Bradsen v. Shellpoint Mortgage Services
Bradsen v. Shellpoint Mortgage Services, 2022 UT App 10 (Pohlman, J.)
Plaintiff refinanced the mortgage of her house by obtaining a loan secured by a trust deed on the property. Plaintiff stopped making payments and, in her effort to prevent foreclosure, filed a lawsuit against the entity claiming to currently hold the note and trust deed (‘Defendant’). Plaintiff argued that Defendant did not have standing to foreclose because a break in the chain of title prevented Defendant from having good title because an entity separate from Defendant purported to assign the deed to Residential Credit Solutions (2013 Assignment). Defendant attributed this to a clerical error and filed a Correction. The Utah Court of Appeals reversed in part, affirmed in part, and vacated in part, holding:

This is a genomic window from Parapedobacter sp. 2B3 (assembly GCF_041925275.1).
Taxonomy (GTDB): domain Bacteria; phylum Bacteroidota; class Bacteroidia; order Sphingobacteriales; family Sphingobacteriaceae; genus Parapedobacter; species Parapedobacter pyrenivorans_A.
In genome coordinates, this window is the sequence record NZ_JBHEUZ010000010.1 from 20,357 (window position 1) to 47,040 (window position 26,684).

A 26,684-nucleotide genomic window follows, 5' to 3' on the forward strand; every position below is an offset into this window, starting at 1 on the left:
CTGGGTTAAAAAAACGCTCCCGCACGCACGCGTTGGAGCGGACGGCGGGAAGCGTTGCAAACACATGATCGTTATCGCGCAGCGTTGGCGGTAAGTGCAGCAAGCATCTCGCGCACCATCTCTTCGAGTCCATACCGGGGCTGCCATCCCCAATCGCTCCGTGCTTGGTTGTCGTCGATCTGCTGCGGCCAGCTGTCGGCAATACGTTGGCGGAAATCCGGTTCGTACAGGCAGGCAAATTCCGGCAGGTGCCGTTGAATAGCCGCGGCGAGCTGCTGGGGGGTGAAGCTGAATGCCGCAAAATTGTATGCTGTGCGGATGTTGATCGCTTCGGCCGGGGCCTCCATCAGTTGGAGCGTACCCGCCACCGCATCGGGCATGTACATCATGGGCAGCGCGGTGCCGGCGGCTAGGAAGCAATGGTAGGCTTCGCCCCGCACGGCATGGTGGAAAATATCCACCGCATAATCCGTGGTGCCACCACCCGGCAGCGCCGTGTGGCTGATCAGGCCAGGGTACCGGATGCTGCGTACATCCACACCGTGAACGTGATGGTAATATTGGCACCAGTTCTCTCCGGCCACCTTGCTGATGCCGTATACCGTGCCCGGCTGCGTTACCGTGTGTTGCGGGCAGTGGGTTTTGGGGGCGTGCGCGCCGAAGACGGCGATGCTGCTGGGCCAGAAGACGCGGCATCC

- That the 6-year statute of limitations under Utah Code § 70A-3-118(1) began running anew in 2014 because Plaintiff’s letter and form constituted a “clear, distinct, direct, unqualified, and intentional” written acknowledgment of the debt when Plaintiff (1) recognized her late payments on her mortgage loan, (2) requested loan modification, relief, and assistance, (3) identified her original loan amount, (4) and repeatedly referred to herself as the ‘Borrower.’
- The purported error of identifying the incorrect assignor in the 2013 Assignment is “not a minor typographical or clerical error” that can be correct via affidavit or corrected deed under Utah Code § 57-3-106(9).
- Defendant cannot rely on the relation back doctrine as a justification to retroactively correct any error in the original assignment, in part because “it must be executed by the same grantor that executed the original . . . deed.”